By Ashley Wislock
The Daily Item
NEW COLUMBIA — Two months after a Greyhound bus crashed into the back of a tractor trailer on Interstate 80, police are still working on figuring out what caused the Oct. 9 crash which killed one and injured more than 40 others.
State Police at Milton, who are investigating the White Deer are still waiting for “reconstruction information,” said State Police spokesman Matt Burrows.
The National Transportation Safety Board is not investigating the crash, according to a spokesman, but will use the information from the state police’s investigation “to support a special report on rear-end collisions” by buses.
The crash occurred in the early morning hours of Oct. 9 at Mile Post 204.8 in White Deer Township, Union County, when the bus slammed into the rear of the tractor-trailer and killed one woman and injured more than 40 other passengers, who were taken to five regional hospitals. State police at Milton said the victim, Hoang Thi Thanh Son, 37, of Vietnam, was identified using a fingerprint on her passport, which was found among debris from the wreckage.
The driver of the tractor-trailer, Akos Gubica, 36, of New Jersey, told authorities at the scene that he was driving to Ohio when his truck was struck in the rear by the bus.
Gubica said he was traveling at about the speed limit and did now know what caused the bus to slam into his flatbed trailer.
Monday, Greyhound spokeswoman Alexandra Pedrini said the company had no update on the crash.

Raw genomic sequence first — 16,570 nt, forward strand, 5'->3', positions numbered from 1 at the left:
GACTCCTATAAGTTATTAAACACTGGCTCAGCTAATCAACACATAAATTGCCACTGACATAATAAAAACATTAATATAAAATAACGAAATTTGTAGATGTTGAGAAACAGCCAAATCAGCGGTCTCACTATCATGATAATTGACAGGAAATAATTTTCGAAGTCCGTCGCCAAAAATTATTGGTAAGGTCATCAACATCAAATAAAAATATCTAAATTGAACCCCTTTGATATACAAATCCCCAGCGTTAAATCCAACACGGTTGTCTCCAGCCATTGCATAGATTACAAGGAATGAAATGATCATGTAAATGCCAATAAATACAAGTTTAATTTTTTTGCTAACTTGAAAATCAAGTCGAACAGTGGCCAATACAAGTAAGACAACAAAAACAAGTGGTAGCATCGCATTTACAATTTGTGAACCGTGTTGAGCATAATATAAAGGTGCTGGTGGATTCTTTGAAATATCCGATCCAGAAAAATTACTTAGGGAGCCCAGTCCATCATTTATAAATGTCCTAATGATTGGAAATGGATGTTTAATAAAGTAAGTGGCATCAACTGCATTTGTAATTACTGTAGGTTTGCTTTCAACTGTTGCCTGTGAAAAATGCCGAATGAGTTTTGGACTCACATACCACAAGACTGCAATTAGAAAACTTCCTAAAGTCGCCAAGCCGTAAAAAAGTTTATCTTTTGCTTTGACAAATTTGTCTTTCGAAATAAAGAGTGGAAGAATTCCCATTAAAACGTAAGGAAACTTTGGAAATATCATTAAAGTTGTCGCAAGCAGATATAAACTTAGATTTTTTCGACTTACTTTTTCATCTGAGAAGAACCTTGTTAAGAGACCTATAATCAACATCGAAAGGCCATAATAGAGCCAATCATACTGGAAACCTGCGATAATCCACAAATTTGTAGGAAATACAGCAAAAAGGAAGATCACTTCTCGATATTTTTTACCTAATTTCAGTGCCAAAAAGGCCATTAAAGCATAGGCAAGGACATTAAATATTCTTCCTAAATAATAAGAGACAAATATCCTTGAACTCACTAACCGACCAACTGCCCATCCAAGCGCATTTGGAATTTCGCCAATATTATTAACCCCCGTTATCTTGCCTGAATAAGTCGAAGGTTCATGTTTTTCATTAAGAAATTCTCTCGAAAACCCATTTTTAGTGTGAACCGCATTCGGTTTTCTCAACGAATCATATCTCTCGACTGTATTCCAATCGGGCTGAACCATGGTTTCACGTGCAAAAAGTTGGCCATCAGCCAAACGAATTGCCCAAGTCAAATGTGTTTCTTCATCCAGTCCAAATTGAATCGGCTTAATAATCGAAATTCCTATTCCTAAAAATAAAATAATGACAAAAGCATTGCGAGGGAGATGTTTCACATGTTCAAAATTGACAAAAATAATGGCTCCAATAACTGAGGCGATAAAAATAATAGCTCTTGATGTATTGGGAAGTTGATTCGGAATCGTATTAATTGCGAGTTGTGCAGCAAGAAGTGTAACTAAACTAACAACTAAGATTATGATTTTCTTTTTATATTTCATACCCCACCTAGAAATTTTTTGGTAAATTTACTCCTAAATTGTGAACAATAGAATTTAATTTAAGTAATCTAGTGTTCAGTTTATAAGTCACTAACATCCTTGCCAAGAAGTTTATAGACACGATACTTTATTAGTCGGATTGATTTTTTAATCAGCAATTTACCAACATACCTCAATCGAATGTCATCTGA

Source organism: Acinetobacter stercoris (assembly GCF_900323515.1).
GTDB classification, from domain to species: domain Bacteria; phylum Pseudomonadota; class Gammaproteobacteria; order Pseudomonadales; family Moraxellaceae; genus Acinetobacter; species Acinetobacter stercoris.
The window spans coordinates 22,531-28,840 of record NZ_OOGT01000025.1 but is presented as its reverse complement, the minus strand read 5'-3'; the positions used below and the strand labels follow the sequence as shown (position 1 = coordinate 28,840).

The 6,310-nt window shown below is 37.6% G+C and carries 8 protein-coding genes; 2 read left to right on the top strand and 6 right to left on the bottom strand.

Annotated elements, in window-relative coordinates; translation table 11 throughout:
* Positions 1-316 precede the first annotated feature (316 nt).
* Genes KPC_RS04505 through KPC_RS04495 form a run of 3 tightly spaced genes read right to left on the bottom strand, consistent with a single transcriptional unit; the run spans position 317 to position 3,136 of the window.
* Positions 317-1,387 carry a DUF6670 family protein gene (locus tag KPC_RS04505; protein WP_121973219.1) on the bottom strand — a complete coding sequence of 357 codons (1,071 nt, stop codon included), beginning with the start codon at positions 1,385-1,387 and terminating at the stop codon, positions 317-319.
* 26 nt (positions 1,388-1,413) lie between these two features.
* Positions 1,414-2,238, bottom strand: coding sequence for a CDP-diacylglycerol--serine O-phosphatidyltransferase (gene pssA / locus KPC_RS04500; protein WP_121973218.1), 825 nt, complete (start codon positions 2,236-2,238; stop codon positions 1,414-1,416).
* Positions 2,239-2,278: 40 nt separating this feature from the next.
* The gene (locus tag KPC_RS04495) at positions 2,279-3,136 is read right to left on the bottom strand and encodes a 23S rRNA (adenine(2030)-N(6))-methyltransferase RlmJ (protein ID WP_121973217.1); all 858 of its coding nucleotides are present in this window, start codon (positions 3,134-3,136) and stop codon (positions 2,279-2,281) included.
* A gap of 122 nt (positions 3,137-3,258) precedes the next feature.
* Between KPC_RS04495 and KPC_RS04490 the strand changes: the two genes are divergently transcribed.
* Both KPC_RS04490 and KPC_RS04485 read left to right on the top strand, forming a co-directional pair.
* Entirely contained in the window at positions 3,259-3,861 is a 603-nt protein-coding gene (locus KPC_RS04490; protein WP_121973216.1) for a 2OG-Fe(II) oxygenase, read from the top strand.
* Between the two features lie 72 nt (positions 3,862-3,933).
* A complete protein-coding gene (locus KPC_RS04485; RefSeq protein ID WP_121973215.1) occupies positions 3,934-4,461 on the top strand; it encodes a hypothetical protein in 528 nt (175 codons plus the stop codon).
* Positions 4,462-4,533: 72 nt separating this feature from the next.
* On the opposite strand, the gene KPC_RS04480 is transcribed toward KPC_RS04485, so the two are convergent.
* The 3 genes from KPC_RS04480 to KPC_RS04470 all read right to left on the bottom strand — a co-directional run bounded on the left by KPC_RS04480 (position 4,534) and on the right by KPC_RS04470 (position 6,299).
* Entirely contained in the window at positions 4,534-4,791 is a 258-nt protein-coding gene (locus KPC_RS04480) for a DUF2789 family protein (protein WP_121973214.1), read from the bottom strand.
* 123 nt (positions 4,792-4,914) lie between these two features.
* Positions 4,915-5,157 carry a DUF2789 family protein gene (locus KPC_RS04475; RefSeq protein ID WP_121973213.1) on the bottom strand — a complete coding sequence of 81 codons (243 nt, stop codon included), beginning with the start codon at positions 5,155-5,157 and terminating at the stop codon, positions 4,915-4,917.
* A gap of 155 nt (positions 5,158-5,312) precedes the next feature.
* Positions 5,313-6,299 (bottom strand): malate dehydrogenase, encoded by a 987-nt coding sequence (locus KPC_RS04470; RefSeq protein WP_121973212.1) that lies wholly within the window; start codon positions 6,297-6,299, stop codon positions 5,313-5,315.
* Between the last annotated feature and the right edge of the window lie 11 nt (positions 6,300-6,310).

“Greyhound conducted an internal investigation and has fully complied with the needs of the Pennsylvania State Police and will continue to do so as needed,” she said.
The crash - the second deadly Greyhound bus crash in 23 days in the northeast United States - reignited debate concerning the safety of charter bus companies’ driver policies and bus safety.
Last week, the Federal Motor Carrier Safety Administration shut down 52 bus companies for unsafe conditions in a campaign called “Operation Quick Strike,” according to the agency.
In April, the agency began scrutinizing 250 companies with poor safety records out of the approximately 4,000 interstate bus lines it regulates. “Operation Quick Strike” came partly in response to major crashes of carriers that, despite dismal safety records, the agency allowed to continue operating.
Four of the 52 companies were from Pennsylvania: Bus Go Bus, Inc., based in Philadelphia; S&V Tours Inc. and Wilcar Tours Inc. of Tobyhanna; and Travel Time Transportation.
The fourth, Travel Time Transportation LLC, was based in Danville, but shut down July 29th, according to manager Joe Schoppy.
“That’s old, ancient history,” he said.
Schoppy said he did not know why the shuttered company was included on the list of 52 companies shut down by the Motor Carrier Association.